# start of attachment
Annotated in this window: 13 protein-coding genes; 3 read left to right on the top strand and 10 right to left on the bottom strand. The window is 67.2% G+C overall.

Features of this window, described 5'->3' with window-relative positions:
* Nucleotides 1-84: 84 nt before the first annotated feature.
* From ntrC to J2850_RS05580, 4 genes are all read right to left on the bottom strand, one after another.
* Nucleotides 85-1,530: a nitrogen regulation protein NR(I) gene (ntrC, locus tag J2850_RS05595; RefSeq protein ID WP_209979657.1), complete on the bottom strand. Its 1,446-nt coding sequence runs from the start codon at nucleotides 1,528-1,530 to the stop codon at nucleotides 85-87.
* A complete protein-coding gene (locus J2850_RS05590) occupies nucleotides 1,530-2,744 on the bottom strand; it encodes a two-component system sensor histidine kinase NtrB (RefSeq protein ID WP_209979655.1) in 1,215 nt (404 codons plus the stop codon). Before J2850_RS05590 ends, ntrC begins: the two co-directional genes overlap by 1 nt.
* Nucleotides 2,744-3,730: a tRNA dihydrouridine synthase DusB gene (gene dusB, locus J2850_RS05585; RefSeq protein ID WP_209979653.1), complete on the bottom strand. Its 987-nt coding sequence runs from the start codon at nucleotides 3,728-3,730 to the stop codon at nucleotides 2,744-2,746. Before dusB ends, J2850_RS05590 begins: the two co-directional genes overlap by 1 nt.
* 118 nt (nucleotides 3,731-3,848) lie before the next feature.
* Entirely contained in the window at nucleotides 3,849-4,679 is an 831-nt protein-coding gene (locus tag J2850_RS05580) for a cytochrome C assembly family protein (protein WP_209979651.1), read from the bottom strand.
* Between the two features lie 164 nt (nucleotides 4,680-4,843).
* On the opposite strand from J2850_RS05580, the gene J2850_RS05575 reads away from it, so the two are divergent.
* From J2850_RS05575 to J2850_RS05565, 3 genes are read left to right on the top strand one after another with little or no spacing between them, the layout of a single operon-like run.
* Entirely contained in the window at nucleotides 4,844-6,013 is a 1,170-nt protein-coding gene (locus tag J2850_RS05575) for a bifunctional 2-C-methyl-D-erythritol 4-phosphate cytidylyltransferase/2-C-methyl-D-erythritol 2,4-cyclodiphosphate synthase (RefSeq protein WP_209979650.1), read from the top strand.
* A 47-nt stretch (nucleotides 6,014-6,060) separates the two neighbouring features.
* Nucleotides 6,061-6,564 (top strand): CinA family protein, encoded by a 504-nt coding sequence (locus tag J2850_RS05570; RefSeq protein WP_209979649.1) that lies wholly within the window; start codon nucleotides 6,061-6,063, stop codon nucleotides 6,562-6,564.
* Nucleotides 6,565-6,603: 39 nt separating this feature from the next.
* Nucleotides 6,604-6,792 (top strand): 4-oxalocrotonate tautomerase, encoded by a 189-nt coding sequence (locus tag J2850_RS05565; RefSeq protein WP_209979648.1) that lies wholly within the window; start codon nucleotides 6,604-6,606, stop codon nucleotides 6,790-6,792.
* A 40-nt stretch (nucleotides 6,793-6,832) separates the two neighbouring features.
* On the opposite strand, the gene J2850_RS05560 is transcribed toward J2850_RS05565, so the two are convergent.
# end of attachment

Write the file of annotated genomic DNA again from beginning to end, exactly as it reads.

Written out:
Annotated in this window: 13 protein-coding genes; 3 read left to right on the top strand and 10 right to left on the bottom strand. The window is 67.2% G+C overall.

Features of this window, described 5'->3' with window-relative positions:
* Nucleotides 1-84: 84 nt before the first annotated feature.
* From ntrC to J2850_RS05580, 4 genes are all read right to left on the bottom strand, one after another.
* Nucleotides 85-1,530: a nitrogen regulation protein NR(I) gene (ntrC, locus tag J2850_RS05595; RefSeq protein ID WP_209979657.1), complete on the bottom strand. Its 1,446-nt coding sequence runs from the start codon at nucleotides 1,528-1,530 to the stop codon at nucleotides 85-87.
* A complete protein-coding gene (locus J2850_RS05590) occupies nucleotides 1,530-2,744 on the bottom strand; it encodes a two-component system sensor histidine kinase NtrB (RefSeq protein ID WP_209979655.1) in 1,215 nt (404 codons plus the stop codon). Before J2850_RS05590 ends, ntrC begins: the two co-directional genes overlap by 1 nt.
* Nucleotides 2,744-3,730: a tRNA dihydrouridine synthase DusB gene (gene dusB, locus J2850_RS05585; RefSeq protein ID WP_209979653.1), complete on the bottom strand. Its 987-nt coding sequence runs from the start codon at nucleotides 3,728-3,730 to the stop codon at nucleotides 2,744-2,746. Before dusB ends, J2850_RS05590 begins: the two co-directional genes overlap by 1 nt.
* 118 nt (nucleotides 3,731-3,848) lie before the next feature.
* Entirely contained in the window at nucleotides 3,849-4,679 is an 831-nt protein-coding gene (locus tag J2850_RS05580) for a cytochrome C assembly family protein (protein WP_209979651.1), read from the bottom strand.
* Between the two features lie 164 nt (nucleotides 4,680-4,843).
* On the opposite strand from J2850_RS05580, the gene J2850_RS05575 reads away from it, so the two are divergent.
* From J2850_RS05575 to J2850_RS05565, 3 genes are read left to right on the top strand one after another with little or no spacing between them, the layout of a single operon-like run.
* Entirely contained in the window at nucleotides 4,844-6,013 is a 1,170-nt protein-coding gene (locus tag J2850_RS05575) for a bifunctional 2-C-methyl-D-erythritol 4-phosphate cytidylyltransferase/2-C-methyl-D-erythritol 2,4-cyclodiphosphate synthase (RefSeq protein WP_209979650.1), read from the top strand.
* A 47-nt stretch (nucleotides 6,014-6,060) separates the two neighbouring features.
* Nucleotides 6,061-6,564 (top strand): CinA family protein, encoded by a 504-nt coding sequence (locus tag J2850_RS05570; RefSeq protein WP_209979649.1) that lies wholly within the window; start codon nucleotides 6,061-6,063, stop codon nucleotides 6,562-6,564.
* Nucleotides 6,565-6,603: 39 nt separating this feature from the next.
* Nucleotides 6,604-6,792 (top strand): 4-oxalocrotonate tautomerase, encoded by a 189-nt coding sequence (locus tag J2850_RS05565; RefSeq protein WP_209979648.1) that lies wholly within the window; start codon nucleotides 6,604-6,606, stop codon nucleotides 6,790-6,792.
* A 40-nt stretch (nucleotides 6,793-6,832) separates the two neighbouring features.
* On the opposite strand, the gene J2850_RS05560 is transcribed toward J2850_RS05565, so the two are convergent.